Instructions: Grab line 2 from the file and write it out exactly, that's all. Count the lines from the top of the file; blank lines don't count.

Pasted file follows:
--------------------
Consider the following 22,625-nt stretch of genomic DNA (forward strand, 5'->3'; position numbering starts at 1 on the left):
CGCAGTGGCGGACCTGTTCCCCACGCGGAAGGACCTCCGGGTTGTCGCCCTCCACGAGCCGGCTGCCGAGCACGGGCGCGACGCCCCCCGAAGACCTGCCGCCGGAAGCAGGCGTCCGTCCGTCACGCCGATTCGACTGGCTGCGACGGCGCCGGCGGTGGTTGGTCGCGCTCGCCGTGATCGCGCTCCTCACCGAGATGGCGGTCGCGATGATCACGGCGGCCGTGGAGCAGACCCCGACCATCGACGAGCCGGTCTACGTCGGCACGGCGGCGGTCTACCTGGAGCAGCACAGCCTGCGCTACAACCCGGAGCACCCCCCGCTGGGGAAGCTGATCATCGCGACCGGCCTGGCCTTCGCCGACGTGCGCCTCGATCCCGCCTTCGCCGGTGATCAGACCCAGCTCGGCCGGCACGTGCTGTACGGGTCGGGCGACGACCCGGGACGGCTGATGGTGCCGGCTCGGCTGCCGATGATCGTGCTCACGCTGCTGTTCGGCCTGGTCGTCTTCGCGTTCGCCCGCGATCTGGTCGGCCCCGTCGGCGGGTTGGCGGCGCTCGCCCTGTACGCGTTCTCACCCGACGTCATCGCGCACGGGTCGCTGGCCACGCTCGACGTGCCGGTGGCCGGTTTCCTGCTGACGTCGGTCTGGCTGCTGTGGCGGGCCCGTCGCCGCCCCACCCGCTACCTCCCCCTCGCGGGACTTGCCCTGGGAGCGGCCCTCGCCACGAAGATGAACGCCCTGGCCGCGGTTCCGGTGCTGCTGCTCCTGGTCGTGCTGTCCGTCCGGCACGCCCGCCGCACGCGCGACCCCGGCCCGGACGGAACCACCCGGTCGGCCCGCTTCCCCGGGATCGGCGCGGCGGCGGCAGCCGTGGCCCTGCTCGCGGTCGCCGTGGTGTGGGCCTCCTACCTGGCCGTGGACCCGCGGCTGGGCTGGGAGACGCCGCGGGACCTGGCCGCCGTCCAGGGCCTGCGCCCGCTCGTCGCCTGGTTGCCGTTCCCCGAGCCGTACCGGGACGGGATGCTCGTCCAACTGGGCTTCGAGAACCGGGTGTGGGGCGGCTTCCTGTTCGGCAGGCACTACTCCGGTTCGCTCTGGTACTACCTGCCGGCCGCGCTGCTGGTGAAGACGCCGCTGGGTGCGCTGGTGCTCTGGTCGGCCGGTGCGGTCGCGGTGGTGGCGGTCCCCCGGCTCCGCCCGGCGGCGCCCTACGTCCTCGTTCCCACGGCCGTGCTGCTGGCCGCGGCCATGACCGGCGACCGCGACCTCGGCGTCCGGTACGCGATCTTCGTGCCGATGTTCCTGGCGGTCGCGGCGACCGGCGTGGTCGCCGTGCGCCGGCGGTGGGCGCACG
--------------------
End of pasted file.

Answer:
CGCAGTGGCGGACCTGTTCCCCACGCGGAAGGACCTCCGGGTTGTCGCCCTCCACGAGCCGGCTGCCGAGCACGGGCGCGACGCCCCCCGAAGACCTGCCGCCGGAAGCAGGCGTCCGTCCGTCACGCCGATTCGACTGGCTGCGACGGCGCCGGCGGTGGTTGGTCGCGCTCGCCGTGATCGCGCTCCTCACCGAGATGGCGGTCGCGATGATCACGGCGGCCGTGGAGCAGACCCCGACCATCGACGAGCCGGTCTACGTCGGCACGGCGGCGGTCTACCTGGAGCAGCACAGCCTGCGCTACAACCCGGAGCACCCCCCGCTGGGGAAGCTGATCATCGCGACCGGCCTGGCCTTCGCCGACGTGCGCCTCGATCCCGCCTTCGCCGGTGATCAGACCCAGCTCGGCCGGCACGTGCTGTACGGGTCGGGCGACGACCCGGGACGGCTGATGGTGCCGGCTCGGCTGCCGATGATCGTGCTCACGCTGCTGTTCGGCCTGGTCGTCTTCGCGTTCGCCCGCGATCTGGTCGGCCCCGTCGGCGGGTTGGCGGCGCTCGCCCTGTACGCGTTCTCACCCGACGTCATCGCGCACGGGTCGCTGGCCACGCTCGACGTGCCGGTGGCCGGTTTCCTGCTGACGTCGGTCTGGCTGCTGTGGCGGGCCCGTCGCCGCCCCACCCGCTACCTCCCCCTCGCGGGACTTGCCCTGGGAGCGGCCCTCGCCACGAAGATGAACGCCCTGGCCGCGGTTCCGGTGCTGCTGCTCCTGGTCGTGCTGTCCGTCCGGCACGCCCGCCGCACGCGCGACCCCGGCCCGGACGGAACCACCCGGTCGGCCCGCTTCCCCGGGATCGGCGCGGCGGCGGCAGCCGTGGCCCTGCTCGCGGTCGCCGTGGTGTGGGCCTCCTACCTGGCCGTGGACCCGCGGCTGGGCTGGGAGACGCCGCGGGACCTGGCCGCCGTCCAGGGCCTGCGCCCGCTCGTCGCCTGGTTGCCGTTCCCCGAGCCGTACCGGGACGGGATGCTCGTCCAACTGGGCTTCGAGAACCGGGTGTGGGGCGGCTTCCTGTTCGGCAGGCACTACTCCGGTTCGCTCTGGTACTACCTGCCGGCCGCGCTGCTGGTGAAGACGCCGCTGGGTGCGCTGGTGCTCTGGTCGGCCGGTGCGGTCGCGGTGGTGGCGGTCCCCCGGCTCCGCCCGGCGGCGCCCTACGTCCTCGTTCCCACGGCCGTGCTGCTGGCCGCGGCCATGACCGGCGACCGCGACCTCGGCGTCCGGTACGCGATCTTCGTGCCGATGTTCCTGGCGGTCGCGGCGACCGGCGTGGTCGCCGTGCGCCGGCGGTGGGCGCACG